Last week saw the worst week on Wall Street since 2008, as the Dow fell into correction likely due to the outbreak and spread of COVID-19, commonly called novel coronavirus. A market correction is a nerve-wracking event for investors, but the current uneasiness in the markets may be no cause for panic.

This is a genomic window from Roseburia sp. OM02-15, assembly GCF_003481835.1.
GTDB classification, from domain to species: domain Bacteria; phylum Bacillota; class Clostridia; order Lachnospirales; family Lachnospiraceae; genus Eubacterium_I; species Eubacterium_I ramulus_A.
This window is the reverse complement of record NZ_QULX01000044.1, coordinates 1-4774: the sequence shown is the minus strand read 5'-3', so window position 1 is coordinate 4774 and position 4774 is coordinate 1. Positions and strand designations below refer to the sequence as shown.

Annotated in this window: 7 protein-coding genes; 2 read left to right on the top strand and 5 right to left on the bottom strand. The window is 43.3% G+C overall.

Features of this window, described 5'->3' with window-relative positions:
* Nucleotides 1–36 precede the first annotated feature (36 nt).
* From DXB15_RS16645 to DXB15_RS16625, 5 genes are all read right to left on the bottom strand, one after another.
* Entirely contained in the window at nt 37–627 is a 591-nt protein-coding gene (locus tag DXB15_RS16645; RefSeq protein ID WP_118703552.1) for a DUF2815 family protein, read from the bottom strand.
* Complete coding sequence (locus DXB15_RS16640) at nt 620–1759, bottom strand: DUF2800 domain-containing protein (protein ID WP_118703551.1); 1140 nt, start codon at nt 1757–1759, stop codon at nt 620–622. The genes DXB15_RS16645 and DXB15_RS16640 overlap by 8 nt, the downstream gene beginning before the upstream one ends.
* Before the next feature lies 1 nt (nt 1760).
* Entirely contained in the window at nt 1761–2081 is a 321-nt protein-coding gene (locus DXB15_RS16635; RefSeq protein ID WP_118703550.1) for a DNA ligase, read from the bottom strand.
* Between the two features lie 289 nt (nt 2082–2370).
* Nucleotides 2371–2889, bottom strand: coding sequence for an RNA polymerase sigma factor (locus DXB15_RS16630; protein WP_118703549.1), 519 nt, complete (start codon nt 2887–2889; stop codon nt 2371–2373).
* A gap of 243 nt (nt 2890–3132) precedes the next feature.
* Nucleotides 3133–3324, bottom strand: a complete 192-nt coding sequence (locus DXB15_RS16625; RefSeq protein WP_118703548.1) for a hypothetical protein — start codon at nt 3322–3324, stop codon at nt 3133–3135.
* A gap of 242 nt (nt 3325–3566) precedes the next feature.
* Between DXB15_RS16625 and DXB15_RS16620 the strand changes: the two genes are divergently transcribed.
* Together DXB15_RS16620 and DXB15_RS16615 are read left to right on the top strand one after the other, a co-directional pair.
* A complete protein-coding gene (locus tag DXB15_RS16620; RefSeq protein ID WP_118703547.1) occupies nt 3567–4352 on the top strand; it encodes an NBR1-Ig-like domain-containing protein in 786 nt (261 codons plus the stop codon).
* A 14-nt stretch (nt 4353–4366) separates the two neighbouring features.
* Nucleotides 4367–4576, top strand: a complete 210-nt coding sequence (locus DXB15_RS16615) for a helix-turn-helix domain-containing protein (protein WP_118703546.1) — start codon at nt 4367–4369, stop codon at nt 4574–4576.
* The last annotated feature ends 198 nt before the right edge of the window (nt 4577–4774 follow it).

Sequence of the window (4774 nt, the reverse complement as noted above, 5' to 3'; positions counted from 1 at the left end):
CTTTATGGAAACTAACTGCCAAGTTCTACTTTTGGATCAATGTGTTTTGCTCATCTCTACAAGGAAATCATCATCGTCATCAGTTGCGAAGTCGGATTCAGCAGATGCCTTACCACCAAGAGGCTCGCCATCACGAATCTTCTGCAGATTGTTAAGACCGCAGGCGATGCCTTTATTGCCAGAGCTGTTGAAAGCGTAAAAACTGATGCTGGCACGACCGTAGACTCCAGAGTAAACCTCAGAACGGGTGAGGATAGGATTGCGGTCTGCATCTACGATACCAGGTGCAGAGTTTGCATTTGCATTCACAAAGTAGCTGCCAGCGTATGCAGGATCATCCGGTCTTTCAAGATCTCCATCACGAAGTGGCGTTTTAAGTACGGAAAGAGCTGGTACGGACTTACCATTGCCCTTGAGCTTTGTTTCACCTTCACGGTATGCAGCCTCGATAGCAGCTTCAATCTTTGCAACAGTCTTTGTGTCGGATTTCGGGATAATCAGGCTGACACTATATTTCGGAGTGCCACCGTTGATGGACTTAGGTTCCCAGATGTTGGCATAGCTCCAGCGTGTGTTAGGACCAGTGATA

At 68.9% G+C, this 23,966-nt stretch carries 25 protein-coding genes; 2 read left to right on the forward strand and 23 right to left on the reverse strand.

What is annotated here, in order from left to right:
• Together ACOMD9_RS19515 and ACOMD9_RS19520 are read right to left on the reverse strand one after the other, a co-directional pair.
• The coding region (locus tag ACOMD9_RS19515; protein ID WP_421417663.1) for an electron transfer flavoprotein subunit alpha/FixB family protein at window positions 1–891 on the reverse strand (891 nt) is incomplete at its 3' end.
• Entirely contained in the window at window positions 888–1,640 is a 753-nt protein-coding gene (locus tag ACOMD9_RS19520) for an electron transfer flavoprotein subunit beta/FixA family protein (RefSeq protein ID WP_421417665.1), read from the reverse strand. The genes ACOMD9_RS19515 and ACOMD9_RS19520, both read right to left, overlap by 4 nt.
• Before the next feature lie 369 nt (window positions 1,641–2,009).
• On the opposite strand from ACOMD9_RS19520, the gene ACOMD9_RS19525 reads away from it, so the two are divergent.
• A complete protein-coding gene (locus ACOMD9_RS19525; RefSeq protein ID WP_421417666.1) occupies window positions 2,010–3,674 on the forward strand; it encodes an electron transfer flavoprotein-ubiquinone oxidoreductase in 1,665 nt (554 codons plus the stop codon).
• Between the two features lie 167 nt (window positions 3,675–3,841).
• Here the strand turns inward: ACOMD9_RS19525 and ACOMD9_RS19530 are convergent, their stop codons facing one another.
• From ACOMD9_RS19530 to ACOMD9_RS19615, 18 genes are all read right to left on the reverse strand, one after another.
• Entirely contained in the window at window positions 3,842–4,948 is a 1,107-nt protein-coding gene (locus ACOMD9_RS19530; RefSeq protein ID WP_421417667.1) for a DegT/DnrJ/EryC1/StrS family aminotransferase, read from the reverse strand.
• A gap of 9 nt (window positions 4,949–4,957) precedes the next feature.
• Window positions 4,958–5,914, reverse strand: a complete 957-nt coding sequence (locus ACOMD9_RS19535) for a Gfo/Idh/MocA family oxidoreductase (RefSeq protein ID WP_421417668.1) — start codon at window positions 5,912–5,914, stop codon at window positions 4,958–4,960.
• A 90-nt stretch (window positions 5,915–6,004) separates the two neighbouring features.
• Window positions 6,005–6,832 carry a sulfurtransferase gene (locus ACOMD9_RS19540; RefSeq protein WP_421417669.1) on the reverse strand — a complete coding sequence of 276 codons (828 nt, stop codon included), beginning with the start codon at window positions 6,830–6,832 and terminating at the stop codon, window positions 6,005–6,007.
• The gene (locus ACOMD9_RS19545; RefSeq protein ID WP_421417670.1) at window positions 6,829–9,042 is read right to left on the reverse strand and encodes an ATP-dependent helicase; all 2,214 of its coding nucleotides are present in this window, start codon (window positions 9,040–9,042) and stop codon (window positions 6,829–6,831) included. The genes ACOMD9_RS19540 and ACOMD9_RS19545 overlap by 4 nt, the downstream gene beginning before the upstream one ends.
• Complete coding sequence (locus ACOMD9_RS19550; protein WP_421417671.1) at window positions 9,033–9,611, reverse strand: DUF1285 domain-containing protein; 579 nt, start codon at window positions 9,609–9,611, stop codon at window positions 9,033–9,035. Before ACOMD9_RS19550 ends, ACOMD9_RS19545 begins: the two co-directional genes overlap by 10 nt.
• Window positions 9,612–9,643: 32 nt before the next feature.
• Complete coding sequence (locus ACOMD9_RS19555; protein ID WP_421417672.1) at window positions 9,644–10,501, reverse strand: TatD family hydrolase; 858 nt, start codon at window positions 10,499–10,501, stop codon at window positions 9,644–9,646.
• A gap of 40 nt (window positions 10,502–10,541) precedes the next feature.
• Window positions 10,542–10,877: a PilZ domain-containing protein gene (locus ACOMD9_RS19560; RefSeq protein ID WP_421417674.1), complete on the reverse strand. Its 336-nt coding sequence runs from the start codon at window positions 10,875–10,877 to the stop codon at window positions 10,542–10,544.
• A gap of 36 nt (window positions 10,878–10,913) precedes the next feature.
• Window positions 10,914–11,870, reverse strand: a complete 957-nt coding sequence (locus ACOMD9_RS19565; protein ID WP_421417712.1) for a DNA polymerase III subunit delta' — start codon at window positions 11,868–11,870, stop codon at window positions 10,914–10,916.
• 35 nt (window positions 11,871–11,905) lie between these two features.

While the spread of COVID-19 is atypical, market corrections are not. In fact, they are an entirely normal process, and not altogether unexpected after experiencing the longest-running bull market on record. There have been 22 market corrections since 1974, and they are aptly named because the market usually “corrects” itself and returns prices to their longer-term trends. While the coronavirus is likely to cause economic impact into at least the second quarter of 2020, historically, Wall Street’s reaction to these types of epidemics has been short-lived. In the recent past, the 2002 Severe Acute Respiratory Syndrome (SARS) outbreak, the 2012 Middle Eastern Respiratory Syndrome (MERS) outbreak and the 2014-2016 Ebola Virus Disease (EVD) outbreak did negatively impact economic growth and disrupt the capital markets over short time horizons of one or two years. However, these past virus-triggered market corrections indicate that economies and financial markets will not be significantly impacted over the long-term.